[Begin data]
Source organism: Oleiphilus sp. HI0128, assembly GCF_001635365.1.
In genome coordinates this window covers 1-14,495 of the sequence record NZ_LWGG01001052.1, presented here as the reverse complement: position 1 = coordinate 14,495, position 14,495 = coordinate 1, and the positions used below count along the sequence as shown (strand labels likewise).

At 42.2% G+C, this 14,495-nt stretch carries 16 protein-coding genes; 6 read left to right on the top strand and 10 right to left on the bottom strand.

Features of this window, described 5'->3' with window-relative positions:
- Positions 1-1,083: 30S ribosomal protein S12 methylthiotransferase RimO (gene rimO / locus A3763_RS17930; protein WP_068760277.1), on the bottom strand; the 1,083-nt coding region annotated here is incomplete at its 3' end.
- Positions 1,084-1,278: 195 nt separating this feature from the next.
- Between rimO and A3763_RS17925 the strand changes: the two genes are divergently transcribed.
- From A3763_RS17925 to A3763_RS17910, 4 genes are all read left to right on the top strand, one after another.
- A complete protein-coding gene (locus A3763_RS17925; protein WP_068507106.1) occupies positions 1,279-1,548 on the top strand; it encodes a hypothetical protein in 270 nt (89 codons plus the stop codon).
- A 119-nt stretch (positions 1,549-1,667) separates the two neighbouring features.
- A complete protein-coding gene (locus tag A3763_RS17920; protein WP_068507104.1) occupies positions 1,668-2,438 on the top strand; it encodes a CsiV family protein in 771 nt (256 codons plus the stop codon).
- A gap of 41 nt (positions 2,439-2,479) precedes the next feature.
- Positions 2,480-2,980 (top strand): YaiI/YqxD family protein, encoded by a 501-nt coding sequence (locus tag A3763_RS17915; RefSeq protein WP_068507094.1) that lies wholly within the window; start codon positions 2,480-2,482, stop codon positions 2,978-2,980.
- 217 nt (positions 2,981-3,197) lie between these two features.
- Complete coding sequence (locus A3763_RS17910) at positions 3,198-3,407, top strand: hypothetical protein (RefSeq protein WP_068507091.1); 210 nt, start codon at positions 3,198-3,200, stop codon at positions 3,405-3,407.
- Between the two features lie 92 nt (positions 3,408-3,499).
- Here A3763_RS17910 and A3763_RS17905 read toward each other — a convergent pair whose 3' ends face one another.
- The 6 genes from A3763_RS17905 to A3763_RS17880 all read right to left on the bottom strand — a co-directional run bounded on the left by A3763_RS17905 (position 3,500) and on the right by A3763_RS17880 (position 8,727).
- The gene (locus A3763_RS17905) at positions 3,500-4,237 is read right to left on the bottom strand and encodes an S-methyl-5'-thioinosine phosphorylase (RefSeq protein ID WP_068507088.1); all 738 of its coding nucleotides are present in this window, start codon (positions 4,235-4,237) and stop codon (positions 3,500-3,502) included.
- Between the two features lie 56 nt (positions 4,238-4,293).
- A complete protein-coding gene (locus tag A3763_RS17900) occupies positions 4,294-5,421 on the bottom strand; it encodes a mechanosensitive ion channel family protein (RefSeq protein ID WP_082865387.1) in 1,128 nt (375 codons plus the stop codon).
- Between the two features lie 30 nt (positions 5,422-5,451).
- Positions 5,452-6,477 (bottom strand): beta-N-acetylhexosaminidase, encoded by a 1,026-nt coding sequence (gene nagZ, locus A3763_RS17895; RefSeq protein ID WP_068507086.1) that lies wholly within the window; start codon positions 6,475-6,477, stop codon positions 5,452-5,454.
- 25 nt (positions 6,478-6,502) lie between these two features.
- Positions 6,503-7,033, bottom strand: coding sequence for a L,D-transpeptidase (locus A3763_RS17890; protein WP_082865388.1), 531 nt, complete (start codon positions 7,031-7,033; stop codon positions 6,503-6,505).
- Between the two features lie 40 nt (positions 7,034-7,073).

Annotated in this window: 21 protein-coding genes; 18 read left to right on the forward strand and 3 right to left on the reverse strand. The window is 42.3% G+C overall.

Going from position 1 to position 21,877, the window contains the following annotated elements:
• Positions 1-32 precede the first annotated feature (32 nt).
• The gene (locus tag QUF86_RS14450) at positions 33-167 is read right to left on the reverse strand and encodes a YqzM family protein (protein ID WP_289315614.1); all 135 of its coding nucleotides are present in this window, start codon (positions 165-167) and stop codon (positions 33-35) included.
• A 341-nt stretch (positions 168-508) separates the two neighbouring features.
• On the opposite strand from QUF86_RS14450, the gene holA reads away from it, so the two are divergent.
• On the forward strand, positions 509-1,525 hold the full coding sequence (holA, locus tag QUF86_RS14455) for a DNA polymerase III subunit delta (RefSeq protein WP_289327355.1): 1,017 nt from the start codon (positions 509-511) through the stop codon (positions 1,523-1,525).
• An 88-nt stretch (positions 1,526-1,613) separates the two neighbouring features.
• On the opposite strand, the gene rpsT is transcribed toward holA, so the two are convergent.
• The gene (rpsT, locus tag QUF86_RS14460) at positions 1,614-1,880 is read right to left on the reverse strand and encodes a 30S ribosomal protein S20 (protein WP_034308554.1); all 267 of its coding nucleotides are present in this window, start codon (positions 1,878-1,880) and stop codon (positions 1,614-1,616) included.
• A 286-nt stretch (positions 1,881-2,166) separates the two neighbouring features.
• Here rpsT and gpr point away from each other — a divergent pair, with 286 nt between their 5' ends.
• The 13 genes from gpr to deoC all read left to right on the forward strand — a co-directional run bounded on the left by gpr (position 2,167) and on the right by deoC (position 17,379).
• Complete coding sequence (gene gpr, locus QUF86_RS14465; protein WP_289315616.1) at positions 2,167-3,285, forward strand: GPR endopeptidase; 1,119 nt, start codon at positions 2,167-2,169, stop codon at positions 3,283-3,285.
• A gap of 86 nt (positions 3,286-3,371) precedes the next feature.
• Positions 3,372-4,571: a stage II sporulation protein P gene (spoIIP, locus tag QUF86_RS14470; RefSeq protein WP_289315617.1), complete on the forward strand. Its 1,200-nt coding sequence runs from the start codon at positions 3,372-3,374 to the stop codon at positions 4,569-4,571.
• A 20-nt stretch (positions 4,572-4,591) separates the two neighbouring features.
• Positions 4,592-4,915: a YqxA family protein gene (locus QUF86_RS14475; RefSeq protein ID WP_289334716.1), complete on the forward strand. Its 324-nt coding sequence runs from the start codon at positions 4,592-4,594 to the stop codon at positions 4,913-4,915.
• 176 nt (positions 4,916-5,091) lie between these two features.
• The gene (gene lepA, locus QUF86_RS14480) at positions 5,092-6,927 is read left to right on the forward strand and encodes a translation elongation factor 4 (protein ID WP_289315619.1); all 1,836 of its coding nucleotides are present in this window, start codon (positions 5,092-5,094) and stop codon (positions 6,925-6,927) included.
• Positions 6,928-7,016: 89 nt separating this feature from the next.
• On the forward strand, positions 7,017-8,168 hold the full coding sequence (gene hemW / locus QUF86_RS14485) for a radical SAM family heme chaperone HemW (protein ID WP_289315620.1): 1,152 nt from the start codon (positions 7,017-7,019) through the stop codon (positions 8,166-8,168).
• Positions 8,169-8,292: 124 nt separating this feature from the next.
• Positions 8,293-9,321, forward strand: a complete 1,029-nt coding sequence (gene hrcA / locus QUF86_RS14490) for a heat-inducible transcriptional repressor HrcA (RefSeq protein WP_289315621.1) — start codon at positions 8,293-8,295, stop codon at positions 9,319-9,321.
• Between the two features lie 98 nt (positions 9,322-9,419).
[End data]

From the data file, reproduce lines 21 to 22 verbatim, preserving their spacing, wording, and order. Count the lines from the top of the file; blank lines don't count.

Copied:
- A complete protein-coding gene (locus tag A3763_RS17900) occupies positions 4,294-5,421 on the bottom strand; it encodes a mechanosensitive ion channel family protein (RefSeq protein ID WP_082865387.1) in 1,128 nt (375 codons plus the stop codon).
- Between the two features lie 30 nt (positions 5,422-5,451).